If you’re gearing up for a follow-up interview for a job and feeling a bit nervous, take a moment to calm down. Let us help you through it. While a lot of attention is given to acing the initial interview, follow-up interviews are equally vital but often lack specific guidance. That’s where we come in. We’ve consulted with three experts who provide valuable tips on how to succeed in a more in-depth follow-up interview that goes beyond your basic qualifications and interest in the company. Keep reading for insightful advice and get ready to make a lasting impression.

Do Your Research on the Company Ahead of Time

Use resources like Google to research the organization. “You should have a grasp of the company and its values,” advises Miriam Salpeter from Keppie Consulting. “This information is typically found on their website.” Tailor your talking points based on your research. Salpeter suggests aligning your answers with the company’s core values, such as emphasizing teamwork if it’s highlighted on their site.

Get to Know Your Interviewers

If you know the names of your interviewers, use that knowledge. “Check their company profile, LinkedIn, and any relevant news articles,” suggests Samantha Simmons, an executive legal recruiter. Take note of interesting points to create connections or ask insightful questions during the interview.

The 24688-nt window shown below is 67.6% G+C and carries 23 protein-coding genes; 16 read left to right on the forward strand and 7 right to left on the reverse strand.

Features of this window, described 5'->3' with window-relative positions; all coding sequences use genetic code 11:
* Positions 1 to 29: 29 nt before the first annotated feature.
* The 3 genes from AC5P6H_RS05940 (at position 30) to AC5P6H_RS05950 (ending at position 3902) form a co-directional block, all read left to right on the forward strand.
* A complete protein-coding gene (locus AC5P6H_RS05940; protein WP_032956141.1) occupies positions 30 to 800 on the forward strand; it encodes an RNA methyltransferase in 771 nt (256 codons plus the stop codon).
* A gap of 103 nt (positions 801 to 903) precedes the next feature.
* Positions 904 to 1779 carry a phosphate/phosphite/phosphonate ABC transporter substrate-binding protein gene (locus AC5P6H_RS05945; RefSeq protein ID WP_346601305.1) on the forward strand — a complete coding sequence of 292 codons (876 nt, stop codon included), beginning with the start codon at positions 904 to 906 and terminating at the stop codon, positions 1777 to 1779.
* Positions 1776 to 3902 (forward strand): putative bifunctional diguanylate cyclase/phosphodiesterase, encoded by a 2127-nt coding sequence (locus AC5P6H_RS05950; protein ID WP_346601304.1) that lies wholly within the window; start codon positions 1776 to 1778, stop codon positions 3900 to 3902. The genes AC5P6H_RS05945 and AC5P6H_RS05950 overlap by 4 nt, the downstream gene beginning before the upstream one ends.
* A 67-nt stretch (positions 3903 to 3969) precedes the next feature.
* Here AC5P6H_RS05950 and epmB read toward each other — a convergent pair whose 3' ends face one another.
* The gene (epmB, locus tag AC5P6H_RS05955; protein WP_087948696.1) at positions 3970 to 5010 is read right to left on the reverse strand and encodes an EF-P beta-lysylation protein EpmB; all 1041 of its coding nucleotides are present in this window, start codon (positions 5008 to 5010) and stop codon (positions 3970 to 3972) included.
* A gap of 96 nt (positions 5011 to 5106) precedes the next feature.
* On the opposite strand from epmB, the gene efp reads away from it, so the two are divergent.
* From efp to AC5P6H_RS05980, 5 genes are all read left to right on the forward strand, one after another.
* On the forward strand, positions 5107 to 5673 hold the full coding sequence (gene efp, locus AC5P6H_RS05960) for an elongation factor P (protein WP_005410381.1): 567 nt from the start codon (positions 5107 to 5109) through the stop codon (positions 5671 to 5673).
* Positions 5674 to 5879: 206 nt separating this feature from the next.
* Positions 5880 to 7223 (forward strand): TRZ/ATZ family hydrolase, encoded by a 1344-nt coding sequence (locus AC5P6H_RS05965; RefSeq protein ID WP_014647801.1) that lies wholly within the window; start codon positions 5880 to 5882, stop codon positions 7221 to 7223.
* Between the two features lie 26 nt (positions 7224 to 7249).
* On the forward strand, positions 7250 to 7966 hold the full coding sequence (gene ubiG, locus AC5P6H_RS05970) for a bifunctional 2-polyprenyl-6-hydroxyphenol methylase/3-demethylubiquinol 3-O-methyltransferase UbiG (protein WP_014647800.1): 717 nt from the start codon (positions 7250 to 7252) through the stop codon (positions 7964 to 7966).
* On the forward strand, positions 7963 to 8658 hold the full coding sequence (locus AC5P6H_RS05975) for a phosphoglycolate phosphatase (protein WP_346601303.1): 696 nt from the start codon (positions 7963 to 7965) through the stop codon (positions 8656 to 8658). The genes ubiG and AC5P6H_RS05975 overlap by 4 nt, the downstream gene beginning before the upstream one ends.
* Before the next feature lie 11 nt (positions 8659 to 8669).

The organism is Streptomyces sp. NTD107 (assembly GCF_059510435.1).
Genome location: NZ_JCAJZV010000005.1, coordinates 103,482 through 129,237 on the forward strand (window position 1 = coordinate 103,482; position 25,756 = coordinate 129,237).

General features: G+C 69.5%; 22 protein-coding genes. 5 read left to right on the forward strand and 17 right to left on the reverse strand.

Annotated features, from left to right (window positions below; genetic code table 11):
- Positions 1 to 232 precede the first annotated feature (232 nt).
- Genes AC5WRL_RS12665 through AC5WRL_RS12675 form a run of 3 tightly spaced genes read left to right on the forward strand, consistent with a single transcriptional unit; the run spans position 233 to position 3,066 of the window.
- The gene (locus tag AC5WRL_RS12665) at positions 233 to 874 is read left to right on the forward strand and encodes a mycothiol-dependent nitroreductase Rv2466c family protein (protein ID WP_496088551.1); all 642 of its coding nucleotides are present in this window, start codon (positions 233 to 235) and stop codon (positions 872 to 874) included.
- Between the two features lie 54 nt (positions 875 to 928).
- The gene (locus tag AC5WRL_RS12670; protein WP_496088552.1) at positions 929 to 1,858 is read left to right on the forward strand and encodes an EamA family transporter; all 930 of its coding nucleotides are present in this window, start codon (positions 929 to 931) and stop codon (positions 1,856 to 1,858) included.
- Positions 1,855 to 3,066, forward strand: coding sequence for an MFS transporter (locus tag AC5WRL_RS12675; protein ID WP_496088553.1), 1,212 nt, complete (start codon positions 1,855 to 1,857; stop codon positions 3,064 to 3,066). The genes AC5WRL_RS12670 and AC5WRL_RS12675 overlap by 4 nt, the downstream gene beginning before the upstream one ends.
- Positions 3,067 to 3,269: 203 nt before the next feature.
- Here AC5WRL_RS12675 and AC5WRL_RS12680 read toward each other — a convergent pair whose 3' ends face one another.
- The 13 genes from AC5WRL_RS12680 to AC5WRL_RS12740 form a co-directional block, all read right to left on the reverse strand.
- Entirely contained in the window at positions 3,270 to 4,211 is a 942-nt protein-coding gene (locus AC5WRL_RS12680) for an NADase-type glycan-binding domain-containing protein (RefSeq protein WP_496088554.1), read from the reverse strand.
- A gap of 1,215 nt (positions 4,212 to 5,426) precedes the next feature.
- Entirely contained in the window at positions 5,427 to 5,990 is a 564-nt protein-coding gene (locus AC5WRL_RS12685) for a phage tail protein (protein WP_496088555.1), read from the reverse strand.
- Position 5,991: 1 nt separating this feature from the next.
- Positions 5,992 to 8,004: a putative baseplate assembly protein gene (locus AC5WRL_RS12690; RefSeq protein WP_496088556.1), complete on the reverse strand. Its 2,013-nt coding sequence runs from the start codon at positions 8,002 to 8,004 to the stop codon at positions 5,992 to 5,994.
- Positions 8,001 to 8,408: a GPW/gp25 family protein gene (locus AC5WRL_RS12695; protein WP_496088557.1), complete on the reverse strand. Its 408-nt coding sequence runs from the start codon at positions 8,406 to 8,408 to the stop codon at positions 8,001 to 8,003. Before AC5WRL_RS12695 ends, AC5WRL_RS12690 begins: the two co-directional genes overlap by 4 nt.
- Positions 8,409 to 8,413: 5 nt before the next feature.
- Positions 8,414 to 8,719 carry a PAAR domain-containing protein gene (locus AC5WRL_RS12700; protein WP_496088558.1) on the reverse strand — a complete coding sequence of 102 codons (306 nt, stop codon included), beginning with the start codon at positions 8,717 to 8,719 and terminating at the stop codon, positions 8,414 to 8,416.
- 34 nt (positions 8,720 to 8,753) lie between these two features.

Review Your Resume Thoroughly

Be ready to discuss all aspects of your resume. “Identify key achievements and ensure you can express them effectively during the interview,” recommends Simmons. Highlight specific accomplishments or qualifications that you want to emphasize.

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Use Effective Question-Answering Strategies

Practice answering questions using the PAR technique recommended by Salpeter. “Present the issue, describe your action, and emphasize the result concisely for stronger responses,” she suggests.

Avoid Sounding Rehearsed

While it’s good to practice key points, focus on storytelling rather than reciting memorized answers. “Engage the interviewer with compelling stories instead of simple responses,” says career coach Sho Dewan.

Simmons suggests using questions about unfamiliar topics as chances to showcase your adaptability and strengths, steering the conversation in a positive direction.

Embrace Adaptability and Authenticity

Avoid rigid answers and focus on creating a connection. “Interviews are about building a relationship,” notes Dewan. Prioritize natural interactions over rehearsed ones.

Ask Insightful Questions

Prepare some questions in advance but adjust them based on the discussion. “Avoid clichéd questions and always ask about the next steps and timeline,” advises Salpeter. Make sure you have the interviewer’s contact details to send a follow-up email expressing gratitude.


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